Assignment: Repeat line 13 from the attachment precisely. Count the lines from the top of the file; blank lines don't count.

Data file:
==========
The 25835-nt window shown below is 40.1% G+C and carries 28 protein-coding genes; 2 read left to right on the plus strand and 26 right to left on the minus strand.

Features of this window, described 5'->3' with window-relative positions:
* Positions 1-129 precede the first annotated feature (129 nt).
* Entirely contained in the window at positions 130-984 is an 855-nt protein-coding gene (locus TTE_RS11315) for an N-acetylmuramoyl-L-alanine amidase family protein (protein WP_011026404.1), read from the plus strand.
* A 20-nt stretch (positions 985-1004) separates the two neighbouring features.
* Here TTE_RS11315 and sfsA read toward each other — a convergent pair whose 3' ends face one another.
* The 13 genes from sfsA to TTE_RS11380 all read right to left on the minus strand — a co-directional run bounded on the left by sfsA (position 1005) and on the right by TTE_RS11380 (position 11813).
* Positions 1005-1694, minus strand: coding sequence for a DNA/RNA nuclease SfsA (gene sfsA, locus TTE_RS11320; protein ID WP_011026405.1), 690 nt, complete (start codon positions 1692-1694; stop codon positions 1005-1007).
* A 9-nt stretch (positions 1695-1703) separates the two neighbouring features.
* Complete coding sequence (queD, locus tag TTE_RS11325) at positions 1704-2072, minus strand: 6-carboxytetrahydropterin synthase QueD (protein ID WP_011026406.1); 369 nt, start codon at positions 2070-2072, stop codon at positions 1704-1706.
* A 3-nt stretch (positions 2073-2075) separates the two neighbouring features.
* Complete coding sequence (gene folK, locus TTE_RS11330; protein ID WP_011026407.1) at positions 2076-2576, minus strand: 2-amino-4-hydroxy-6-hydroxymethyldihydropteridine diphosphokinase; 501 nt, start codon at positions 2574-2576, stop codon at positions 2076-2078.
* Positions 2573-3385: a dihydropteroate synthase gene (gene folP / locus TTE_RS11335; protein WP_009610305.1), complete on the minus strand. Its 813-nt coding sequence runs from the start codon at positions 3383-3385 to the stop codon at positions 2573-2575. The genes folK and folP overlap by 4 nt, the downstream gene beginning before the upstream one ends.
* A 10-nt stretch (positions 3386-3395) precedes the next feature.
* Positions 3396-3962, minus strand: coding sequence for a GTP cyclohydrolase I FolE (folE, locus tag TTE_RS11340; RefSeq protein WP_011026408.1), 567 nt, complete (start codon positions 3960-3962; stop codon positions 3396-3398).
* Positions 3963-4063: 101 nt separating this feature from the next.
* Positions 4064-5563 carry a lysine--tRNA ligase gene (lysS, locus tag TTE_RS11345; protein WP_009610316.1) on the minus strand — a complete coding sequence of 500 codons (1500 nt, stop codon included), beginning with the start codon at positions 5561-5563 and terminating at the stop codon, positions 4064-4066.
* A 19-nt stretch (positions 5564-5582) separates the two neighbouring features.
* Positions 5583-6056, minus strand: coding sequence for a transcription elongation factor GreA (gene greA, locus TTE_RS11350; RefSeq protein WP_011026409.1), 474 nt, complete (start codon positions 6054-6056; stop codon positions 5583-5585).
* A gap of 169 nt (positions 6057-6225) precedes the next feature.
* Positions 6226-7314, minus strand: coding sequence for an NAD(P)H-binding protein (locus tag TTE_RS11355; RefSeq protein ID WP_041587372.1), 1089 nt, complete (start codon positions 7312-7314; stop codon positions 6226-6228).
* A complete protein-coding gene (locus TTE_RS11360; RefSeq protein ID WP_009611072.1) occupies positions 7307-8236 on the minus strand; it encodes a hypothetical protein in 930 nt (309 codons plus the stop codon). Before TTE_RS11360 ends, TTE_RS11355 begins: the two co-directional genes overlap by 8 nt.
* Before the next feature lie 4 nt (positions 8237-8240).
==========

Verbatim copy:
* Positions 2573-3385: a dihydropteroate synthase gene (gene folP / locus TTE_RS11335; protein WP_009610305.1), complete on the minus strand. Its 813-nt coding sequence runs from the start codon at positions 3383-3385 to the stop codon at positions 2573-2575. The genes folK and folP overlap by 4 nt, the downstream gene beginning before the upstream one ends.